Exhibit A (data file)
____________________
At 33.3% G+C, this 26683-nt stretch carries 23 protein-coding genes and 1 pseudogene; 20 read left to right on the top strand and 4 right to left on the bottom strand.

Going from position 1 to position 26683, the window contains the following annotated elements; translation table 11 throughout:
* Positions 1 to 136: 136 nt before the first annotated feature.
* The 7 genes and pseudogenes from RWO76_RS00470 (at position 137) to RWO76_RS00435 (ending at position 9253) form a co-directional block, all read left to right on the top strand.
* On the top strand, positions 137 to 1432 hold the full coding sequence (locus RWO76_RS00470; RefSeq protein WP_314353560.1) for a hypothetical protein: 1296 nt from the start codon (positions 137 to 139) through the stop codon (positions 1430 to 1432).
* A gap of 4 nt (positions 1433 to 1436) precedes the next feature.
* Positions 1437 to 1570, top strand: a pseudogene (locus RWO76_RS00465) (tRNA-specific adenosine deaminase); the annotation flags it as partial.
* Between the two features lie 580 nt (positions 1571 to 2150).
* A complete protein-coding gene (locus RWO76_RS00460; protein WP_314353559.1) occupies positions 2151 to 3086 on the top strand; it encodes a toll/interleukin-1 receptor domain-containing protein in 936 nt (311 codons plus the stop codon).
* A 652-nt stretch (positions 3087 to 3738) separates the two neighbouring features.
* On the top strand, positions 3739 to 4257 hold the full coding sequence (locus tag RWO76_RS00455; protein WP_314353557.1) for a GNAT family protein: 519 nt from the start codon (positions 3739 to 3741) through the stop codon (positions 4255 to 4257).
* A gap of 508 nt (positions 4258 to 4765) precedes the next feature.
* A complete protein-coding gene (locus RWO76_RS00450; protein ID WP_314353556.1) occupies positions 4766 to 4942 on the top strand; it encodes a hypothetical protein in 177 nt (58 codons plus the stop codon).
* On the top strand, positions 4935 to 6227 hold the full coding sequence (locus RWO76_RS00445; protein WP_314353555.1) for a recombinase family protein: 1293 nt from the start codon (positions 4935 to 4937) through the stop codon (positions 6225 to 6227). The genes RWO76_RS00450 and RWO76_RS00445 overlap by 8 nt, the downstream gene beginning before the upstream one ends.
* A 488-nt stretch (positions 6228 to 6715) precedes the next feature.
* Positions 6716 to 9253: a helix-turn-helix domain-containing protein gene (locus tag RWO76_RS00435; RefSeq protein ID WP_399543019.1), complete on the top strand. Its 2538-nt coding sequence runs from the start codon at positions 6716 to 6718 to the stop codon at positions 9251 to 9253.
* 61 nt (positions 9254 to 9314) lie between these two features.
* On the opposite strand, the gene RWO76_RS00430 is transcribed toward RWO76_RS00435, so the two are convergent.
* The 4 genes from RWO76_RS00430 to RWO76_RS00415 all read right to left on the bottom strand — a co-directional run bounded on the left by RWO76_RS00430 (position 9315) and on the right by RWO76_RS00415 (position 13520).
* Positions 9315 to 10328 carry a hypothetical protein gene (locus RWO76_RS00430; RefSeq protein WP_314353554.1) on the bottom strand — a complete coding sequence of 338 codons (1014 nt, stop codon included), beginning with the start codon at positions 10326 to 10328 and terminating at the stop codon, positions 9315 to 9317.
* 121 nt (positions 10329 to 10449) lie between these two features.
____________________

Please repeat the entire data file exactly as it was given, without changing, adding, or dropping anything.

At 33.3% G+C, this 26683-nt stretch carries 23 protein-coding genes and 1 pseudogene; 20 read left to right on the top strand and 4 right to left on the bottom strand.

Going from position 1 to position 26683, the window contains the following annotated elements; translation table 11 throughout:
* Positions 1 to 136: 136 nt before the first annotated feature.
* The 7 genes and pseudogenes from RWO76_RS00470 (at position 137) to RWO76_RS00435 (ending at position 9253) form a co-directional block, all read left to right on the top strand.
* On the top strand, positions 137 to 1432 hold the full coding sequence (locus RWO76_RS00470; RefSeq protein WP_314353560.1) for a hypothetical protein: 1296 nt from the start codon (positions 137 to 139) through the stop codon (positions 1430 to 1432).
* A gap of 4 nt (positions 1433 to 1436) precedes the next feature.
* Positions 1437 to 1570, top strand: a pseudogene (locus RWO76_RS00465) (tRNA-specific adenosine deaminase); the annotation flags it as partial.
* Between the two features lie 580 nt (positions 1571 to 2150).
* A complete protein-coding gene (locus RWO76_RS00460; protein WP_314353559.1) occupies positions 2151 to 3086 on the top strand; it encodes a toll/interleukin-1 receptor domain-containing protein in 936 nt (311 codons plus the stop codon).
* A 652-nt stretch (positions 3087 to 3738) separates the two neighbouring features.
* On the top strand, positions 3739 to 4257 hold the full coding sequence (locus tag RWO76_RS00455; protein WP_314353557.1) for a GNAT family protein: 519 nt from the start codon (positions 3739 to 3741) through the stop codon (positions 4255 to 4257).
* A gap of 508 nt (positions 4258 to 4765) precedes the next feature.
* A complete protein-coding gene (locus RWO76_RS00450; protein ID WP_314353556.1) occupies positions 4766 to 4942 on the top strand; it encodes a hypothetical protein in 177 nt (58 codons plus the stop codon).
* On the top strand, positions 4935 to 6227 hold the full coding sequence (locus RWO76_RS00445; protein WP_314353555.1) for a recombinase family protein: 1293 nt from the start codon (positions 4935 to 4937) through the stop codon (positions 6225 to 6227). The genes RWO76_RS00450 and RWO76_RS00445 overlap by 8 nt, the downstream gene beginning before the upstream one ends.
* A 488-nt stretch (positions 6228 to 6715) precedes the next feature.
* Positions 6716 to 9253: a helix-turn-helix domain-containing protein gene (locus tag RWO76_RS00435; RefSeq protein ID WP_399543019.1), complete on the top strand. Its 2538-nt coding sequence runs from the start codon at positions 6716 to 6718 to the stop codon at positions 9251 to 9253.
* 61 nt (positions 9254 to 9314) lie between these two features.
* On the opposite strand, the gene RWO76_RS00430 is transcribed toward RWO76_RS00435, so the two are convergent.
* The 4 genes from RWO76_RS00430 to RWO76_RS00415 all read right to left on the bottom strand — a co-directional run bounded on the left by RWO76_RS00430 (position 9315) and on the right by RWO76_RS00415 (position 13520).
* Positions 9315 to 10328 carry a hypothetical protein gene (locus RWO76_RS00430; RefSeq protein WP_314353554.1) on the bottom strand — a complete coding sequence of 338 codons (1014 nt, stop codon included), beginning with the start codon at positions 10326 to 10328 and terminating at the stop codon, positions 9315 to 9317.
* 121 nt (positions 10329 to 10449) lie between these two features.